Deceptive Locations – Famous Film Locations That Fooled The Audience

One of the great things about film is the way in which surroundings can be manipulated, for example; you can watch a movie and think it is being filmed in a specific location, when in actual fact it is all being filmed in a studio.

There are many famous film locations that fooled the audience, let’s uncover some of the more well-known films, whose directors and producers made an effort to deceive the audience.

The Matrix

This movie does it’s best to make you think it was all filmed in America when it was actually filmed in Sydney, Australia. There are a number of scenes throughout the movie which give the location away including landmarks, such as the Sydney Harbour Bridge, Martin Place, AWA Tower and ANZAC Bridge. There are several occasions where signage on buildings comes into clear view, such as the Sydney Offices of Telstra and IBM.

One of the biggest give-aways of all was the left-hand traffic flow, which certainly indicates that the film makers had not put a great deal of thought into how the viewers perceived the location.

It was clear however, by the introduction of several American references, that they wanted us to think that was the location. Such references included a picture of the Chicago skyline, maps of the city and the mention of places located in and around Chicago and Illinois.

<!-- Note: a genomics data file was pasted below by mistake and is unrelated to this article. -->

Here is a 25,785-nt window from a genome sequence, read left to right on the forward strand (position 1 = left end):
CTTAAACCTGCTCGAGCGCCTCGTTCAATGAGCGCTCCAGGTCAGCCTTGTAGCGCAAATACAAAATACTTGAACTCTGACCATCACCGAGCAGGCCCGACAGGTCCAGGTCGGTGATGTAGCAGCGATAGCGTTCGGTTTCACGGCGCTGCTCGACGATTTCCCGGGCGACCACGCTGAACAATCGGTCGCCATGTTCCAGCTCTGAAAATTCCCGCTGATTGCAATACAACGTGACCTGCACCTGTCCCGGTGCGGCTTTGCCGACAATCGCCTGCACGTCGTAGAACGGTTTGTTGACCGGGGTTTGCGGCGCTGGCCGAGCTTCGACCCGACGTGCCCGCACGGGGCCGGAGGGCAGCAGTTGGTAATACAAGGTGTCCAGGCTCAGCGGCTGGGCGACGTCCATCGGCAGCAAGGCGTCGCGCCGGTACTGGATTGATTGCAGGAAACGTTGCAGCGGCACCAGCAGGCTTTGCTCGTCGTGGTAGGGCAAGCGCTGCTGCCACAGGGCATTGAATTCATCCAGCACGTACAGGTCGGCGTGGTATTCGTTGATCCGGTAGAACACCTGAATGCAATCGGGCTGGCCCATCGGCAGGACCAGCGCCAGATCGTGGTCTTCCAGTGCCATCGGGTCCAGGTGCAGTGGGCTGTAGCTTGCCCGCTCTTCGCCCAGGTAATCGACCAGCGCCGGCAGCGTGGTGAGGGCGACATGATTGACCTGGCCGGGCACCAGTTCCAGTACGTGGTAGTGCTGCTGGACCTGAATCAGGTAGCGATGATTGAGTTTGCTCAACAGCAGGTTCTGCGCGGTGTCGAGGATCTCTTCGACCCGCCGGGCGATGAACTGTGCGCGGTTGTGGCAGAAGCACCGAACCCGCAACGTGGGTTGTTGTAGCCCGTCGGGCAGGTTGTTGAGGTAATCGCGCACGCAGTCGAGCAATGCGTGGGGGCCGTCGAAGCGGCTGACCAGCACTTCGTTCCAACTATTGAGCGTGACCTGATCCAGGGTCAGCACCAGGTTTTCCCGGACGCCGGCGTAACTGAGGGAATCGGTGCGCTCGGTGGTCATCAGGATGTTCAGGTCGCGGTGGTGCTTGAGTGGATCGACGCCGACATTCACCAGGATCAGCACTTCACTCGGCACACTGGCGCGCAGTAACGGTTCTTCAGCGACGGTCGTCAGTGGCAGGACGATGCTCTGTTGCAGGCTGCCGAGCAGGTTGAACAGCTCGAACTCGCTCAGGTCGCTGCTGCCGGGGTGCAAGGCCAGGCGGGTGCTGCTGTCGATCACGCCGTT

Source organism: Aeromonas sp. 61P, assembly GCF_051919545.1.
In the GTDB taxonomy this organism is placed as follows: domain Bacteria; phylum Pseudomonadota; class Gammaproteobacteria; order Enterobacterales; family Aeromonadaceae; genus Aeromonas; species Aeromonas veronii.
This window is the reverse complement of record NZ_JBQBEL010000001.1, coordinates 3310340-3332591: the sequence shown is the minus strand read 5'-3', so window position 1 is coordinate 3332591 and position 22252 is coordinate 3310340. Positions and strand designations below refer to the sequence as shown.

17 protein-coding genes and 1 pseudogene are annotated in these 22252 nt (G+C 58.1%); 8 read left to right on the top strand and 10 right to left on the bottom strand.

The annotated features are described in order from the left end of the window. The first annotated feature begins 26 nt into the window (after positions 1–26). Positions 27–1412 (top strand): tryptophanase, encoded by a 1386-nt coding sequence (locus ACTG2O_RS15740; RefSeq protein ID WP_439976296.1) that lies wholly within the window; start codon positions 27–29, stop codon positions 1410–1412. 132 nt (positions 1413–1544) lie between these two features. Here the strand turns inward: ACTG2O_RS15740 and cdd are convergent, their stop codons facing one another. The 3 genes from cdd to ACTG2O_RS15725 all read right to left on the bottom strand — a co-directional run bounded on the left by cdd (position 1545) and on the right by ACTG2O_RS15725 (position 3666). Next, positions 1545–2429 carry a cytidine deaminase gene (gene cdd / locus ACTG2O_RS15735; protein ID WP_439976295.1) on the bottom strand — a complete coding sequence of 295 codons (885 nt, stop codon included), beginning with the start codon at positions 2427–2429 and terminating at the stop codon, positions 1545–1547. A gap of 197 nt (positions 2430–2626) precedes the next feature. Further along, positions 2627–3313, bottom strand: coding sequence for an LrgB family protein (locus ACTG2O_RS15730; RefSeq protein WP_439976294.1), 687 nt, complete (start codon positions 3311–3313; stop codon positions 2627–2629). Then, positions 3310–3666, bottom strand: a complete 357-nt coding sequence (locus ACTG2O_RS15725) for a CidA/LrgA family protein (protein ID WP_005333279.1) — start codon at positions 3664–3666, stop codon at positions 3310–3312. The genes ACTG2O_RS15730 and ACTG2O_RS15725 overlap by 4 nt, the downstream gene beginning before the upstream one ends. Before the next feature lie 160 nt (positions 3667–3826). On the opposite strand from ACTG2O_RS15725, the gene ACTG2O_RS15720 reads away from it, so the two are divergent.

Leap Year

This recent movie, filmed in 2009, included a whole host of deceptive locations. Overall the makers did a pretty good job of convincing us they we’re actually in the location being portrayed, but for the ‘nit-picky’ among us there are plenty of give-aways to indicate the scenes we’re actually filmed elsewhere.

The movie is supposed to be about a woman who goes on a journey from Boston to Whales, only when they want you to think they are in Boston, they we’re actually shooting in and around Dublin Castle in Ireland.

The Airport scene was in fact a construction in a studio made to resemble the airport in Whales. The journey by sea, supposedly from Wales to Dingle in Ireland, was not very well researched because such a journey would mean sailing for around a week with several stops for fuel on the way.

The castle, which they supposedly explore, doesn’t actually exist and is in fact the ruins of Rock of Dunamase near Portlaoise, which has the main motorway to Dublin running right through it.

In the credits the movie maker’s reference help from the official Ordnance Survey map of Ireland, you have to wonder if they ever bothered to look at it, let alone use it.

Sky Captain and the World of Tomorrow

This movie hit the headlines big time in 2004 after it was revealed that the whole movie was shot without using sets or locations. The movie included scenes such as fighter planes weaving in and out of skyscrapers in New York City; A giant Zeppelin landing on the Empire State Building and missiles fired from the floor of the ocean, this is by far one of the best examples of film locations that fooled the audience.

The whole film was shot in front of blank, blue screens in an empty studio; everything else you see in the film was later generated by computer and edited with software!

There was a massive buzz and speculation after their secret came to light and it was expected to cut the cost of shooting movies by millions of dollars, assuming other film makers followed in their footsteps.

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